Take the 2-minute tour ×
Mathematics Stack Exchange is a question and answer site for people studying math at any level and professionals in related fields. It's 100% free, no registration required.

Show that the general solution of the equation $$y^{\prime \prime} + Py^{\prime} +Qy=0$$ where P and Q are constants, approaches zero as $x$ approaches $\infty$ if and only if P ,Q are both positive. I have no idea on how to prove this. Anyone has any idea?

share|improve this question
    
You could solve the equation. Recall that one uses the polynomial $r^2+Pr+Q=0$. Write down the roots. At least if the roots are distinct, the (complex) general solution is $Ae^{r_1 t}+Be^{r_2 t}$ where $r_1$ and $r_2$ are the roots. (If there is a double root $r_1$, the general solution is $Ae^{r_1 t}+Bte^{r_1 t}$.) –  André Nicolas Feb 18 '13 at 7:15
    
homework should not be used as a standalone tag; see tag-wiki and meta. –  Martin Sleziak Feb 27 '13 at 10:54

2 Answers 2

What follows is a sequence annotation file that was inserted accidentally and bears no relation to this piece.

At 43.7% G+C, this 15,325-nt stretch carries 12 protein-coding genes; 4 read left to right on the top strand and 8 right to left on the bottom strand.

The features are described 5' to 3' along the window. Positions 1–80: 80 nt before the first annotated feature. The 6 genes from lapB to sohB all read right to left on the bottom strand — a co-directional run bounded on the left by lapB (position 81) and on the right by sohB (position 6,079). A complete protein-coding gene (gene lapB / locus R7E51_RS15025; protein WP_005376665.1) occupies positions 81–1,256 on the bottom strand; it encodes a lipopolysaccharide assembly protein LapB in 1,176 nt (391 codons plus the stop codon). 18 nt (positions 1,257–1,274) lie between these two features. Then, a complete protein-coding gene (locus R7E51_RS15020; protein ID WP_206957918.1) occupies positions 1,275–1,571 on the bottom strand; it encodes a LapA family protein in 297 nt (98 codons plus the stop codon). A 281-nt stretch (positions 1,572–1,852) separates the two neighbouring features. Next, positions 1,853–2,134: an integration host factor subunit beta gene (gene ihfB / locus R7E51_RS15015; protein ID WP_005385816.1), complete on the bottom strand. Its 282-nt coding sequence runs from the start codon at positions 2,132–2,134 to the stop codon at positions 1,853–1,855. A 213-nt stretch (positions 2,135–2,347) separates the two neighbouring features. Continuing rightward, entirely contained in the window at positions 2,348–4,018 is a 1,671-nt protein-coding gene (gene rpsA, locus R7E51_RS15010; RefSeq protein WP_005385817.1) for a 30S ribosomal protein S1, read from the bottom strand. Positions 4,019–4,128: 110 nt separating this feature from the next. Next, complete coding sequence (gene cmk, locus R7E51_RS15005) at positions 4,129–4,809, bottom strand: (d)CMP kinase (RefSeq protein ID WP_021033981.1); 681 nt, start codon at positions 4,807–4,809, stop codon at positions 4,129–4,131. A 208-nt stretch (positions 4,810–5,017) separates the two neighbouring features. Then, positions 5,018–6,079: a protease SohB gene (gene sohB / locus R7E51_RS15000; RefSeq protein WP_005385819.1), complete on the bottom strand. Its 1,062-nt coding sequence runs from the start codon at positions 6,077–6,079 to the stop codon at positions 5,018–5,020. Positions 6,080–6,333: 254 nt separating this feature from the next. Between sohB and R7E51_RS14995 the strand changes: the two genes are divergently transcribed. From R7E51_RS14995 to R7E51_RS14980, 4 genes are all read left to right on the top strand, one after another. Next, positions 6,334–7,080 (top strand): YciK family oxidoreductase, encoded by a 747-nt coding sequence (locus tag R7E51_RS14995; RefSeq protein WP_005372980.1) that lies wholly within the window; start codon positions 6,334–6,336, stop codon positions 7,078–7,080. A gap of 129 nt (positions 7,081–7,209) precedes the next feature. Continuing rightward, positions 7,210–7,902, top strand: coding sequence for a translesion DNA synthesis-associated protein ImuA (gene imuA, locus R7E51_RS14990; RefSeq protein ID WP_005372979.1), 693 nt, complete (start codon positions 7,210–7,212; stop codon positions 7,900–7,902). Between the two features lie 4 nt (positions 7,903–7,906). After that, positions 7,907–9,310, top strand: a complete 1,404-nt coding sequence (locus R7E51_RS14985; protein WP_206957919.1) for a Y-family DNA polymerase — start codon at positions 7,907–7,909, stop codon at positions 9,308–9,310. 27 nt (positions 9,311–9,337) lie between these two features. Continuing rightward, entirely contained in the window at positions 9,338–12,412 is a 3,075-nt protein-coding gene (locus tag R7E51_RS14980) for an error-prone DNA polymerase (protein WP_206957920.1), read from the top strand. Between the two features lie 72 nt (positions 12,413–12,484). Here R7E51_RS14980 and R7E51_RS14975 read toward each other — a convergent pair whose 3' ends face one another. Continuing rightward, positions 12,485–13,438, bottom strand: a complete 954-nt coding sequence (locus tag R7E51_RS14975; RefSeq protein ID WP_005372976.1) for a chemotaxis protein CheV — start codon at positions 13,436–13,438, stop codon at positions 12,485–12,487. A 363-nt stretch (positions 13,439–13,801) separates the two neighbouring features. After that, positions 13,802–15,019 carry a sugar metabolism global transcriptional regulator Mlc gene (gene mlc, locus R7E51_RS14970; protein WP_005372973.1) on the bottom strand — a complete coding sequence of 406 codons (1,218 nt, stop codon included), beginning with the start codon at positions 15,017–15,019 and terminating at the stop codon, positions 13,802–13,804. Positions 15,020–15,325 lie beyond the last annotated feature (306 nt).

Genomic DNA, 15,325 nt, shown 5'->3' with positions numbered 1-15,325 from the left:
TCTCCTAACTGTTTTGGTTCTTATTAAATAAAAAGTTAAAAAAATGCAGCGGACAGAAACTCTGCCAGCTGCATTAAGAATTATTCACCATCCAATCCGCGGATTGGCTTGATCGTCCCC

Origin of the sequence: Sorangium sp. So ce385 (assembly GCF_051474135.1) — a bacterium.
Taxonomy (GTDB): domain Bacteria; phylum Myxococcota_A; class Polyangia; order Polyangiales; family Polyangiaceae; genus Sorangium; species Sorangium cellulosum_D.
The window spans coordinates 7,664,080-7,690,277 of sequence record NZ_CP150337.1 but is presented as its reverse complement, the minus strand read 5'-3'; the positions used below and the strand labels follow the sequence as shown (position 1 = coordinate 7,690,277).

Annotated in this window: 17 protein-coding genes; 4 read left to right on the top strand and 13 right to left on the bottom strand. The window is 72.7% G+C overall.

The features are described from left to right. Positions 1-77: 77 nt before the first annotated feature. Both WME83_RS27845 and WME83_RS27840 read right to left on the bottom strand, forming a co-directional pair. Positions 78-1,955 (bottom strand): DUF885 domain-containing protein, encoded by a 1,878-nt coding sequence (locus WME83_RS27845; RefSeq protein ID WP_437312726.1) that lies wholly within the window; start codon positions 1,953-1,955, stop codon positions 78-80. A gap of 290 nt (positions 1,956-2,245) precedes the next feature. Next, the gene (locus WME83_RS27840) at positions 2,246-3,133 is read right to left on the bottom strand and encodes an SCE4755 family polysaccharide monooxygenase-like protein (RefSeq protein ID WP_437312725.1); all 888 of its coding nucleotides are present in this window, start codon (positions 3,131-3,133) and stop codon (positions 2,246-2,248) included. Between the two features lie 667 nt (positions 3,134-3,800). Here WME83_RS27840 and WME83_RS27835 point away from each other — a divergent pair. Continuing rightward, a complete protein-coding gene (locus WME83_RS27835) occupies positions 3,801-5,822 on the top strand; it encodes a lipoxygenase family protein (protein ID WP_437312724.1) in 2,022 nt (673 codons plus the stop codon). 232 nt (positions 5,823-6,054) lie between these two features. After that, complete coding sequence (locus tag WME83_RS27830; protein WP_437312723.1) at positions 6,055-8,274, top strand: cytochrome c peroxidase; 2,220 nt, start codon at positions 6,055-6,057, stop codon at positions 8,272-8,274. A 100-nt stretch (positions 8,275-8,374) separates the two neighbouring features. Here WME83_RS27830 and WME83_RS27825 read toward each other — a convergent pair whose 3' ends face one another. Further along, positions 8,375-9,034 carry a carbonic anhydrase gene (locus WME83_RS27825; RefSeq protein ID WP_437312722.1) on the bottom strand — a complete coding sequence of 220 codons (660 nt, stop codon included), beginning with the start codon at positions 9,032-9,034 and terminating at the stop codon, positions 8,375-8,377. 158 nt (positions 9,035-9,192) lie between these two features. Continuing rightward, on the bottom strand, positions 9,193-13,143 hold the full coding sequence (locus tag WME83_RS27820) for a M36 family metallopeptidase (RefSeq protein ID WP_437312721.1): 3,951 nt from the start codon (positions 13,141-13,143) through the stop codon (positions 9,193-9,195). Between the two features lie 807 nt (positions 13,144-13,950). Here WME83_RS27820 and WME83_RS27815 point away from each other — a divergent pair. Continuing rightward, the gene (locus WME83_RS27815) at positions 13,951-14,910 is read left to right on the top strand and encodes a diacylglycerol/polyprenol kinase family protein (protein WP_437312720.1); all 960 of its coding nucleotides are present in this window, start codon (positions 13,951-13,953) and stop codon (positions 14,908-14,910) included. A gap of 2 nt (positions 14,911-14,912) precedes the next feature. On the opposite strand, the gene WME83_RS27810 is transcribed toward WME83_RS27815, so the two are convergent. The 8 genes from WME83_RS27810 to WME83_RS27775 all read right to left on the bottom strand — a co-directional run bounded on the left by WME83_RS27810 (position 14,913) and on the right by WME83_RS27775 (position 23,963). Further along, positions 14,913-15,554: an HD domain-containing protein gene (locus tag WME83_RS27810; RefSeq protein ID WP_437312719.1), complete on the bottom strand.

up vote 2 down vote accepted

Hint: The general solution is $$y = c_1e^{ax} + c_2e^{bx}$$ What is the relationship between $a, b$ and $P, Q$?

share|improve this answer
    
The solution is only for real roots right? Then how about complex roots? –  Idonknow Feb 18 '13 at 7:21
    
@Idonknow: This is the solution for complex roots as well, you just have to interpret the exponential as a complex function. The only case this doesn't cover is a repeated real root. –  Jim Feb 18 '13 at 7:27

Here is one way.

Let $x_1 = y', x_2 = y$. Then the equation is equivalent to $\dot{x} = \begin{bmatrix} -P & -Q \\ 1 & 0\end{bmatrix} x = Ax$. By looking at the Jordan form of $A$, we see that all solutions converge to $0$ iff all eigenvalues of $A$ have negative real parts.

A quick calculation shows that the eigenvalues are given by solutions to $\lambda^2+P \lambda + Q=0$, that is, $\lambda = \frac{1}{2} (-P \pm \sqrt{P^2-4Q})$, hence you need to find conditions on $P,Q$ that are equivalent to $\text{Re}( -P \pm \sqrt{P^2-4Q}) < 0$.

It may help to split the condition into $P^2 < 4Q$ and $P^2 \geq 4Q$.

share|improve this answer

Your Answer

 
discard

By posting your answer, you agree to the privacy policy and terms of service.

Not the answer you're looking for? Browse other questions tagged or ask your own question.